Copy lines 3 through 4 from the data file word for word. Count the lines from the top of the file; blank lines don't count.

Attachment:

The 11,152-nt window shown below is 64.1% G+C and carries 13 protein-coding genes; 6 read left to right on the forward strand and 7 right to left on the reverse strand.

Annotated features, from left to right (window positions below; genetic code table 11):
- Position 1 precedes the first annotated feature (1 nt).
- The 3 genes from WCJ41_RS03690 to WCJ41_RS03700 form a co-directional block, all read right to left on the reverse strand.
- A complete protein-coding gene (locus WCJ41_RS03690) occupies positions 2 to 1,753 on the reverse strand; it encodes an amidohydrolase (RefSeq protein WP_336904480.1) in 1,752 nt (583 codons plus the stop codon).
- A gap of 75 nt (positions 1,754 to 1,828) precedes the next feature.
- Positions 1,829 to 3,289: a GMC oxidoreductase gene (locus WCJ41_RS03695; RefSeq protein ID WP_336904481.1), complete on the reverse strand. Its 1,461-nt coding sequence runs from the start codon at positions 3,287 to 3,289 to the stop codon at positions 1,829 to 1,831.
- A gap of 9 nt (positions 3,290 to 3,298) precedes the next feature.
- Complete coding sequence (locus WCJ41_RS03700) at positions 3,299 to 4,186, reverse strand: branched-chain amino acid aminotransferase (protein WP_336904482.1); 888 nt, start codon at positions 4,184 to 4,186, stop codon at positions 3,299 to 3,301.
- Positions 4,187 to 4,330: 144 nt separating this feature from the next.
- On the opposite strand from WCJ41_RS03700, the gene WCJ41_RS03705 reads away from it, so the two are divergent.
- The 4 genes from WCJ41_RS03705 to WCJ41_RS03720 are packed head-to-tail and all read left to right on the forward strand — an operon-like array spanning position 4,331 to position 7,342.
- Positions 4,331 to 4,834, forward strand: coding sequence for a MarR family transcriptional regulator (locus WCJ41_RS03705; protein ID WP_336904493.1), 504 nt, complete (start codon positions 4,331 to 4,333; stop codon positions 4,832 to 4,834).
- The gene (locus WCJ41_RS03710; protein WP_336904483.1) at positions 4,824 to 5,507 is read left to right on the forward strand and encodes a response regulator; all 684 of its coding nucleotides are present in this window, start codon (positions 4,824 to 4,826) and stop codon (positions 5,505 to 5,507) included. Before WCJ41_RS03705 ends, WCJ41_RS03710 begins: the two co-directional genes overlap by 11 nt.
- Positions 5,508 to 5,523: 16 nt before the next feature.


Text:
- Position 1 precedes the first annotated feature (1 nt).
- The 3 genes from WCJ41_RS03690 to WCJ41_RS03700 form a co-directional block, all read right to left on the reverse strand.